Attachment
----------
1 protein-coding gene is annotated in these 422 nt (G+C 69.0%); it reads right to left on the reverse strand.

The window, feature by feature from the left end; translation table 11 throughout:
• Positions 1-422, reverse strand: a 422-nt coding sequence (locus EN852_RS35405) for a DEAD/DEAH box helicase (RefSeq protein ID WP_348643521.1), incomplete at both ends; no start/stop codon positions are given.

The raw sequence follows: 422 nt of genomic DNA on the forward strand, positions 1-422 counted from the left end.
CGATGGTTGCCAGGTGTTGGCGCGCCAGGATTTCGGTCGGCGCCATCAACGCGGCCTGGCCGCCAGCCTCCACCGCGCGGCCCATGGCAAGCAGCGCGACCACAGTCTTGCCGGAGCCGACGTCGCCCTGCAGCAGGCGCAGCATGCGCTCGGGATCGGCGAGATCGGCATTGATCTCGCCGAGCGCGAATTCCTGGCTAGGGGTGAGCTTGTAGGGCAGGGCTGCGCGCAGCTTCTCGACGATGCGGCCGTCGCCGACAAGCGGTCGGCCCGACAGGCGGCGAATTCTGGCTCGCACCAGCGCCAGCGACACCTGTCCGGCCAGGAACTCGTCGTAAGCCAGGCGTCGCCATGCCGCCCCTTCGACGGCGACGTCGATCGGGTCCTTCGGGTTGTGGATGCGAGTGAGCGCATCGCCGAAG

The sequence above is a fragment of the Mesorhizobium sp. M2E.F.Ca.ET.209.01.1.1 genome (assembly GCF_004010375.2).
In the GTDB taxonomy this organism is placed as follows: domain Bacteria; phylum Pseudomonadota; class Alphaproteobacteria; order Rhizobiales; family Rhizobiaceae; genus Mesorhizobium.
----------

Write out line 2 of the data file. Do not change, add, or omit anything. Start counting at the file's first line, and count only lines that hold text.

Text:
The window, feature by feature from the left end; translation table 11 throughout: